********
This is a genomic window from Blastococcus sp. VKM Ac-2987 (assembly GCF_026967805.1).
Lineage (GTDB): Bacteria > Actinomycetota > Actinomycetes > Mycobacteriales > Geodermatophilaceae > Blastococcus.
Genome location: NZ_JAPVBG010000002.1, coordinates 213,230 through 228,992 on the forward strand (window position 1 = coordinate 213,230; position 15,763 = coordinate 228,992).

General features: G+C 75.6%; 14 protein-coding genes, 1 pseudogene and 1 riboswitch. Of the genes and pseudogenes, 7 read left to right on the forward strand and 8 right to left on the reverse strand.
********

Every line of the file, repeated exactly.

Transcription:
This is a genomic window from Blastococcus sp. VKM Ac-2987 (assembly GCF_026967805.1).
Lineage (GTDB): Bacteria > Actinomycetota > Actinomycetes > Mycobacteriales > Geodermatophilaceae > Blastococcus.
Genome location: NZ_JAPVBG010000002.1, coordinates 213,230 through 228,992 on the forward strand (window position 1 = coordinate 213,230; position 15,763 = coordinate 228,992).

General features: G+C 75.6%; 14 protein-coding genes, 1 pseudogene and 1 riboswitch. Of the genes and pseudogenes, 7 read left to right on the forward strand and 8 right to left on the reverse strand.